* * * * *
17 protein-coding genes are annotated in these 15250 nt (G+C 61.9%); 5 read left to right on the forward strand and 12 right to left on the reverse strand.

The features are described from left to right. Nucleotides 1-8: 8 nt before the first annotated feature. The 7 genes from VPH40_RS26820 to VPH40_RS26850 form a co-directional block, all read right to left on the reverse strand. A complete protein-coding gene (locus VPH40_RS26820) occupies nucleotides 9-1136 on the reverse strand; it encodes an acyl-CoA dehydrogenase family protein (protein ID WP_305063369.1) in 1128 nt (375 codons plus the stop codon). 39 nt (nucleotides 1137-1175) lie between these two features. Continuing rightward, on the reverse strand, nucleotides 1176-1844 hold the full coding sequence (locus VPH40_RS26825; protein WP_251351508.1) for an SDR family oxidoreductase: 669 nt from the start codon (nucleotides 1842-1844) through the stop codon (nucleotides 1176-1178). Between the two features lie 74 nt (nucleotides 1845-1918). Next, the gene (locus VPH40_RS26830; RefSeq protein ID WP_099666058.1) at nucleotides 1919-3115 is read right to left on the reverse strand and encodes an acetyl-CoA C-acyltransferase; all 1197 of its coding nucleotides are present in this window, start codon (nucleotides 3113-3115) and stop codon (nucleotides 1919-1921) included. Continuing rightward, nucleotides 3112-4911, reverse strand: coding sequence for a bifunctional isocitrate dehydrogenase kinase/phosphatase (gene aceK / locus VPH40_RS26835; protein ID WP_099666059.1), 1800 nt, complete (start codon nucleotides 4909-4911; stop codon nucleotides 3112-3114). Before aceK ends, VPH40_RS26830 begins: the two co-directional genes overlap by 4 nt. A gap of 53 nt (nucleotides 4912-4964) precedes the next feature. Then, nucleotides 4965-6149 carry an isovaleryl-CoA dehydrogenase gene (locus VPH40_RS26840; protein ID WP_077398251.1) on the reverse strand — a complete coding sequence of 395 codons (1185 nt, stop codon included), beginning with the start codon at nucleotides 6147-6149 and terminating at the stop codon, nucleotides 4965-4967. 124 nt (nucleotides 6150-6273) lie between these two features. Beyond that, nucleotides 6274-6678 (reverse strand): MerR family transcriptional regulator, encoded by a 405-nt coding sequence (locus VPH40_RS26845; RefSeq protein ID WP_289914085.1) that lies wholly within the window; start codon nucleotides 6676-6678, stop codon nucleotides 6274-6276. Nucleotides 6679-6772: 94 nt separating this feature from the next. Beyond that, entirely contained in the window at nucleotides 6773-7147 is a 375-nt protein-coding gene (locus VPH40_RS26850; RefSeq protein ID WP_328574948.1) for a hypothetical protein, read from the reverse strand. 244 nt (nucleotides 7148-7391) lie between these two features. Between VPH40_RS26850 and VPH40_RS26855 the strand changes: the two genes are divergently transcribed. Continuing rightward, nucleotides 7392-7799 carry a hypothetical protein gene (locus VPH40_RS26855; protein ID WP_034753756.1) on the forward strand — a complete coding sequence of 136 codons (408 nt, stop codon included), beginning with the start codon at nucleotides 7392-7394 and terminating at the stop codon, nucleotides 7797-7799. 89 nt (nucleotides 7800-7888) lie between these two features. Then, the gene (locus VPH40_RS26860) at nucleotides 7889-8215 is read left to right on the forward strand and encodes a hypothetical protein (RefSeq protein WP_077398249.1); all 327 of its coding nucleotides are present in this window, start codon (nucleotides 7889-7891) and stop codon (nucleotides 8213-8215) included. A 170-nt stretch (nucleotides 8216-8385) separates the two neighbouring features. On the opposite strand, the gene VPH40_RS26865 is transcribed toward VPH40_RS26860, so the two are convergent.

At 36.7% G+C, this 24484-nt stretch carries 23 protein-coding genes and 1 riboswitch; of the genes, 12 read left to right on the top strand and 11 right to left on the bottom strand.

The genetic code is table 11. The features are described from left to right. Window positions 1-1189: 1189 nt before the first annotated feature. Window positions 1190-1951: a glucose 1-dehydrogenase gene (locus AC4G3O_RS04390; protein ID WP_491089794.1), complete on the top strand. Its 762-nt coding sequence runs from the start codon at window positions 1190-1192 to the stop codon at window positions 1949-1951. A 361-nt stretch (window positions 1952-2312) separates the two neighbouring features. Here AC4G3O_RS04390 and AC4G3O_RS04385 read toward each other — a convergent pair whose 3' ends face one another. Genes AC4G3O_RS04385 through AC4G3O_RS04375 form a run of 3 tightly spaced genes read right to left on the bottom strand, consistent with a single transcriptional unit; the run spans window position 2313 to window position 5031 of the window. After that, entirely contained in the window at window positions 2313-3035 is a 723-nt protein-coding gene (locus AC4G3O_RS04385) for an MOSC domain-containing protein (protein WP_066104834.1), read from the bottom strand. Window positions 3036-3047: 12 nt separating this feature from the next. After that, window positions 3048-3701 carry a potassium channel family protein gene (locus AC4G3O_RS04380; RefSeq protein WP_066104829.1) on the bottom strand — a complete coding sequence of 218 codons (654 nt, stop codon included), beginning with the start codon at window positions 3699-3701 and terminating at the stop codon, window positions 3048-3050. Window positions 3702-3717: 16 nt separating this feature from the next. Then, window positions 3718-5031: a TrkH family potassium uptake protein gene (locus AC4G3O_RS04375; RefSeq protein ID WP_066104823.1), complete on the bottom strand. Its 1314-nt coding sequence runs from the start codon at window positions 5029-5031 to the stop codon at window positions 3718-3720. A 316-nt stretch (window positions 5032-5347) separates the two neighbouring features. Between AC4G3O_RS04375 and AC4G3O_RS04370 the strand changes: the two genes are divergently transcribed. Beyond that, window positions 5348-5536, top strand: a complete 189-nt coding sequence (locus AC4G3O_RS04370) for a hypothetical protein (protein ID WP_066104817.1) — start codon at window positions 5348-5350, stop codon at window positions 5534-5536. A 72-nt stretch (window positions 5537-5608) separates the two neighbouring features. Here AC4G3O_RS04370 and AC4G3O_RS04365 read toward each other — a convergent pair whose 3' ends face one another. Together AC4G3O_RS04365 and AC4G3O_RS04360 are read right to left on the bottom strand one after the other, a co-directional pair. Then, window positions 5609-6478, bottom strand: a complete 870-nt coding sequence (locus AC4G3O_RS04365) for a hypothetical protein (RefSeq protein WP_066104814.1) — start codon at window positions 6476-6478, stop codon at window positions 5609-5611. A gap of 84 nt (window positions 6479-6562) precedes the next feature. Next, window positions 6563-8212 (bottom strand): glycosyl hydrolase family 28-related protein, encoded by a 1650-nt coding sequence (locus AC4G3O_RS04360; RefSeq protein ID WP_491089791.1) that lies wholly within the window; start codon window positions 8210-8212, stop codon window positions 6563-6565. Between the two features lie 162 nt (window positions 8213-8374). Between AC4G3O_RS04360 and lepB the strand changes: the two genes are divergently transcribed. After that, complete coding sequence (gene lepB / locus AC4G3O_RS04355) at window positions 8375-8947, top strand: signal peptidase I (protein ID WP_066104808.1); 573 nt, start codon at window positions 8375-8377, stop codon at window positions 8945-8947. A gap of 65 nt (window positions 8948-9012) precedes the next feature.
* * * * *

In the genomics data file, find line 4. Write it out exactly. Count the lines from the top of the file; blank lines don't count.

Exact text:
The genetic code is table 11. The features are described from left to right. Window positions 1-1189: 1189 nt before the first annotated feature. Window positions 1190-1951: a glucose 1-dehydrogenase gene (locus AC4G3O_RS04390; protein ID WP_491089794.1), complete on the top strand. Its 762-nt coding sequence runs from the start codon at window positions 1190-1192 to the stop codon at window positions 1949-1951. A 361-nt stretch (window positions 1952-2312) separates the two neighbouring features. Here AC4G3O_RS04390 and AC4G3O_RS04385 read toward each other — a convergent pair whose 3' ends face one another. Genes AC4G3O_RS04385 through AC4G3O_RS04375 form a run of 3 tightly spaced genes read right to left on the bottom strand, consistent with a single transcriptional unit; the run spans window position 2313 to window position 5031 of the window. After that, entirely contained in the window at window positions 2313-3035 is a 723-nt protein-coding gene (locus AC4G3O_RS04385) for an MOSC domain-containing protein (protein WP_066104834.1), read from the bottom strand. Window positions 3036-3047: 12 nt separating this feature from the next. After that, window positions 3048-3701 carry a potassium channel family protein gene (locus AC4G3O_RS04380; RefSeq protein WP_066104829.1) on the bottom strand — a complete coding sequence of 218 codons (654 nt, stop codon included), beginning with the start codon at window positions 3699-3701 and terminating at the stop codon, window positions 3048-3050. Window positions 3702-3717: 16 nt separating this feature from the next. Then, window positions 3718-5031: a TrkH family potassium uptake protein gene (locus AC4G3O_RS04375; RefSeq protein ID WP_066104823.1), complete on the bottom strand. Its 1314-nt coding sequence runs from the start codon at window positions 5029-5031 to the stop codon at window positions 3718-3720. A 316-nt stretch (window positions 5032-5347) separates the two neighbouring features. Between AC4G3O_RS04375 and AC4G3O_RS04370 the strand changes: the two genes are divergently transcribed. Beyond that, window positions 5348-5536, top strand: a complete 189-nt coding sequence (locus AC4G3O_RS04370) for a hypothetical protein (protein ID WP_066104817.1) — start codon at window positions 5348-5350, stop codon at window positions 5534-5536. A 72-nt stretch (window positions 5537-5608) separates the two neighbouring features. Here AC4G3O_RS04370 and AC4G3O_RS04365 read toward each other — a convergent pair whose 3' ends face one another. Together AC4G3O_RS04365 and AC4G3O_RS04360 are read right to left on the bottom strand one after the other, a co-directional pair. Then, window positions 5609-6478, bottom strand: a complete 870-nt coding sequence (locus AC4G3O_RS04365) for a hypothetical protein (RefSeq protein WP_066104814.1) — start codon at window positions 6476-6478, stop codon at window positions 5609-5611. A gap of 84 nt (window positions 6479-6562) precedes the next feature. Next, window positions 6563-8212 (bottom strand): glycosyl hydrolase family 28-related protein, encoded by a 1650-nt coding sequence (locus AC4G3O_RS04360; RefSeq protein ID WP_491089791.1) that lies wholly within the window; start codon window positions 8210-8212, stop codon window positions 6563-6565. Between the two features lie 162 nt (window positions 8213-8374). Between AC4G3O_RS04360 and lepB the strand changes: the two genes are divergently transcribed. After that, complete coding sequence (gene lepB / locus AC4G3O_RS04355) at window positions 8375-8947, top strand: signal peptidase I (protein ID WP_066104808.1); 573 nt, start codon at window positions 8375-8377, stop codon at window positions 8945-8947. A gap of 65 nt (window positions 8948-9012) precedes the next feature.